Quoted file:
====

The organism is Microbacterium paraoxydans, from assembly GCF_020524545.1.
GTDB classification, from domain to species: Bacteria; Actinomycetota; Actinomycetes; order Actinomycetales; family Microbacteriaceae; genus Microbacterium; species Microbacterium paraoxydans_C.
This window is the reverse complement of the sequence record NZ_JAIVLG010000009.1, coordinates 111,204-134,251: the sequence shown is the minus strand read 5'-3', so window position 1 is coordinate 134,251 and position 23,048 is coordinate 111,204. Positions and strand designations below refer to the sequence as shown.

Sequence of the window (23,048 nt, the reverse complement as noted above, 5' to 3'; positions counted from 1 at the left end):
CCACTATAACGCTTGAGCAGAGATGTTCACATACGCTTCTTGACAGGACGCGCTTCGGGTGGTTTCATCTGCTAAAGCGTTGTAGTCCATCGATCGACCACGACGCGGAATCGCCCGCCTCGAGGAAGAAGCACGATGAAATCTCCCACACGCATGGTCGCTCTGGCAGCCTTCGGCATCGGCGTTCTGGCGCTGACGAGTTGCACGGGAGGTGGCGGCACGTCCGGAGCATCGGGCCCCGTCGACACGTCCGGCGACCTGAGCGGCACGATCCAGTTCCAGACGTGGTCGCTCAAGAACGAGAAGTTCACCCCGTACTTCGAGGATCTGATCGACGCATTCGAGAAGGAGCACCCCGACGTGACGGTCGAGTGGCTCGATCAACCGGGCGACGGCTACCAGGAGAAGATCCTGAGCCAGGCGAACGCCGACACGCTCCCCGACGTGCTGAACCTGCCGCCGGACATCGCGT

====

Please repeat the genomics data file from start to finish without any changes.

The organism is Microbacterium paraoxydans, from assembly GCF_020524545.1.
GTDB classification, from domain to species: Bacteria; Actinomycetota; Actinomycetes; order Actinomycetales; family Microbacteriaceae; genus Microbacterium; species Microbacterium paraoxydans_C.
This window is the reverse complement of the sequence record NZ_JAIVLG010000009.1, coordinates 111,204-134,251: the sequence shown is the minus strand read 5'-3', so window position 1 is coordinate 134,251 and position 23,048 is coordinate 111,204. Positions and strand designations below refer to the sequence as shown.

Sequence of the window (23,048 nt, the reverse complement as noted above, 5' to 3'; positions counted from 1 at the left end):
CCACTATAACGCTTGAGCAGAGATGTTCACATACGCTTCTTGACAGGACGCGCTTCGGGTGGTTTCATCTGCTAAAGCGTTGTAGTCCATCGATCGACCACGACGCGGAATCGCCCGCCTCGAGGAAGAAGCACGATGAAATCTCCCACACGCATGGTCGCTCTGGCAGCCTTCGGCATCGGCGTTCTGGCGCTGACGAGTTGCACGGGAGGTGGCGGCACGTCCGGAGCATCGGGCCCCGTCGACACGTCCGGCGACCTGAGCGGCACGATCCAGTTCCAGACGTGGTCGCTCAAGAACGAGAAGTTCACCCCGTACTTCGAGGATCTGATCGACGCATTCGAGAAGGAGCACCCCGACGTGACGGTCGAGTGGCTCGATCAACCGGGCGACGGCTACCAGGAGAAGATCCTGAGCCAGGCGAACGCCGACACGCTCCCCGACGTGCTGAACCTGCCGCCGGACATCGCGT